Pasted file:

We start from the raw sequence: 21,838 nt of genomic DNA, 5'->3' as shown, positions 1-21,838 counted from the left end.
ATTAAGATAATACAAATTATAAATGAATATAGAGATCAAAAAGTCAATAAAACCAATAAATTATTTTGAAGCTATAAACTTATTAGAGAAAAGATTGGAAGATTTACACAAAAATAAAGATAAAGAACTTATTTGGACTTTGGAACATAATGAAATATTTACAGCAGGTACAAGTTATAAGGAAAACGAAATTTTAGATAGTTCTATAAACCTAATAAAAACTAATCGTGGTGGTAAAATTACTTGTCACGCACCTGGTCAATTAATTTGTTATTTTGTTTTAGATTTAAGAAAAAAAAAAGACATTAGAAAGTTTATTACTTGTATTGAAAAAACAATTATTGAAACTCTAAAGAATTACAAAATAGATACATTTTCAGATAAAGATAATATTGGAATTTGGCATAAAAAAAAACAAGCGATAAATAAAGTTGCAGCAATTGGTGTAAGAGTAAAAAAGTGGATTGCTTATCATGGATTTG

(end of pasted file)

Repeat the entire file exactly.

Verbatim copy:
We start from the raw sequence: 21,838 nt of genomic DNA, 5'->3' as shown, positions 1-21,838 counted from the left end.
ATTAAGATAATACAAATTATAAATGAATATAGAGATCAAAAAGTCAATAAAACCAATAAATTATTTTGAAGCTATAAACTTATTAGAGAAAAGATTGGAAGATTTACACAAAAATAAAGATAAAGAACTTATTTGGACTTTGGAACATAATGAAATATTTACAGCAGGTACAAGTTATAAGGAAAACGAAATTTTAGATAGTTCTATAAACCTAATAAAAACTAATCGTGGTGGTAAAATTACTTGTCACGCACCTGGTCAATTAATTTGTTATTTTGTTTTAGATTTAAGAAAAAAAAAAGACATTAGAAAGTTTATTACTTGTATTGAAAAAACAATTATTGAAACTCTAAAGAATTACAAAATAGATACATTTTCAGATAAAGATAATATTGGAATTTGGCATAAAAAAAAACAAGCGATAAATAAAGTTGCAGCAATTGGTGTAAGAGTAAAAAAGTGGATTGCTTATCATGGATTTG